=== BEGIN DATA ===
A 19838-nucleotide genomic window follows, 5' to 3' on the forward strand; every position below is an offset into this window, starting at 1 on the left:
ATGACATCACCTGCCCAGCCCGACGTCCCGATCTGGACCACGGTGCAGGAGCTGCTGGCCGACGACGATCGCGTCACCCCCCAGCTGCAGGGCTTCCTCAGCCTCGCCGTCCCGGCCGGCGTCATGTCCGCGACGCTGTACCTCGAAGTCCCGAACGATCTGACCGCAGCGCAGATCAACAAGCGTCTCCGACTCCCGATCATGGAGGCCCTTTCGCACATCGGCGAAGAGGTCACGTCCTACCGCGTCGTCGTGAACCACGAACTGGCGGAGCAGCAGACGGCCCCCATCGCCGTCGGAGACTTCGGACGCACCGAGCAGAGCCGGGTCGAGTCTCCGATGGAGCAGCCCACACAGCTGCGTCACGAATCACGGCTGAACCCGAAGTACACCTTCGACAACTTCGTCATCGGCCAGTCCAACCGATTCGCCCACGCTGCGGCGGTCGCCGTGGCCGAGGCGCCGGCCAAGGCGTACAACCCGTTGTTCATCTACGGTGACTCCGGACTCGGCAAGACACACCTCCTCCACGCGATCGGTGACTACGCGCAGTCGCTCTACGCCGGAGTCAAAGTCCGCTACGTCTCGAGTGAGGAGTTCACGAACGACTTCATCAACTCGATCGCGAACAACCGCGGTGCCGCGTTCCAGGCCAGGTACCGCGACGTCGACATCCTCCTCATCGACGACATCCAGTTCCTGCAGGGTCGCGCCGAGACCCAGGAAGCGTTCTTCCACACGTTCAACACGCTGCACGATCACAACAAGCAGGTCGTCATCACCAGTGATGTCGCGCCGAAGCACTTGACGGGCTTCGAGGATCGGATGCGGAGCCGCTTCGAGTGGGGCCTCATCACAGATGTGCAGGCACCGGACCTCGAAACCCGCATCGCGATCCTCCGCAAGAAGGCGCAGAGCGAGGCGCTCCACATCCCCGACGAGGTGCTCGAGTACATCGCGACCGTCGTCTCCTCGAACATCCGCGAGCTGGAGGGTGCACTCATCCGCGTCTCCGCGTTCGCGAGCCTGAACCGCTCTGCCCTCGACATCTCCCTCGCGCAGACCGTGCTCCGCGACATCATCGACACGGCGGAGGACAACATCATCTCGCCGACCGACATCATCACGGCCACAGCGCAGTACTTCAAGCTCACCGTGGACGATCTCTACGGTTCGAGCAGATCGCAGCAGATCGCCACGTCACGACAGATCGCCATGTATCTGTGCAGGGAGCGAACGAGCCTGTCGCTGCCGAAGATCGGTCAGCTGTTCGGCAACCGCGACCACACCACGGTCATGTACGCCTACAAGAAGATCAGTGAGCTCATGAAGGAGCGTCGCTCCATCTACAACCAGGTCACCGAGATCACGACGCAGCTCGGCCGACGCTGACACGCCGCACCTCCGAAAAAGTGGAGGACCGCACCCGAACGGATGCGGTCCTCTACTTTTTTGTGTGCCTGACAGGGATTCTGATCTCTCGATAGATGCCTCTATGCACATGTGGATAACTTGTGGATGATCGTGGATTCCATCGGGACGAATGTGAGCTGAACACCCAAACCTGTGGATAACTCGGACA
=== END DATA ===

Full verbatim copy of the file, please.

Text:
A 19838-nucleotide genomic window follows, 5' to 3' on the forward strand; every position below is an offset into this window, starting at 1 on the left:
ATGACATCACCTGCCCAGCCCGACGTCCCGATCTGGACCACGGTGCAGGAGCTGCTGGCCGACGACGATCGCGTCACCCCCCAGCTGCAGGGCTTCCTCAGCCTCGCCGTCCCGGCCGGCGTCATGTCCGCGACGCTGTACCTCGAAGTCCCGAACGATCTGACCGCAGCGCAGATCAACAAGCGTCTCCGACTCCCGATCATGGAGGCCCTTTCGCACATCGGCGAAGAGGTCACGTCCTACCGCGTCGTCGTGAACCACGAACTGGCGGAGCAGCAGACGGCCCCCATCGCCGTCGGAGACTTCGGACGCACCGAGCAGAGCCGGGTCGAGTCTCCGATGGAGCAGCCCACACAGCTGCGTCACGAATCACGGCTGAACCCGAAGTACACCTTCGACAACTTCGTCATCGGCCAGTCCAACCGATTCGCCCACGCTGCGGCGGTCGCCGTGGCCGAGGCGCCGGCCAAGGCGTACAACCCGTTGTTCATCTACGGTGACTCCGGACTCGGCAAGACACACCTCCTCCACGCGATCGGTGACTACGCGCAGTCGCTCTACGCCGGAGTCAAAGTCCGCTACGTCTCGAGTGAGGAGTTCACGAACGACTTCATCAACTCGATCGCGAACAACCGCGGTGCCGCGTTCCAGGCCAGGTACCGCGACGTCGACATCCTCCTCATCGACGACATCCAGTTCCTGCAGGGTCGCGCCGAGACCCAGGAAGCGTTCTTCCACACGTTCAACACGCTGCACGATCACAACAAGCAGGTCGTCATCACCAGTGATGTCGCGCCGAAGCACTTGACGGGCTTCGAGGATCGGATGCGGAGCCGCTTCGAGTGGGGCCTCATCACAGATGTGCAGGCACCGGACCTCGAAACCCGCATCGCGATCCTCCGCAAGAAGGCGCAGAGCGAGGCGCTCCACATCCCCGACGAGGTGCTCGAGTACATCGCGACCGTCGTCTCCTCGAACATCCGCGAGCTGGAGGGTGCACTCATCCGCGTCTCCGCGTTCGCGAGCCTGAACCGCTCTGCCCTCGACATCTCCCTCGCGCAGACCGTGCTCCGCGACATCATCGACACGGCGGAGGACAACATCATCTCGCCGACCGACATCATCACGGCCACAGCGCAGTACTTCAAGCTCACCGTGGACGATCTCTACGGTTCGAGCAGATCGCAGCAGATCGCCACGTCACGACAGATCGCCATGTATCTGTGCAGGGAGCGAACGAGCCTGTCGCTGCCGAAGATCGGTCAGCTGTTCGGCAACCGCGACCACACCACGGTCATGTACGCCTACAAGAAGATCAGTGAGCTCATGAAGGAGCGTCGCTCCATCTACAACCAGGTCACCGAGATCACGACGCAGCTCGGCCGACGCTGACACGCCGCACCTCCGAAAAAGTGGAGGACCGCACCCGAACGGATGCGGTCCTCTACTTTTTTGTGTGCCTGACAGGGATTCTGATCTCTCGATAGATGCCTCTATGCACATGTGGATAACTTGTGGATGATCGTGGATTCCATCGGGACGAATGTGAGCTGAACACCCAAACCTGTGGATAACTCGGACA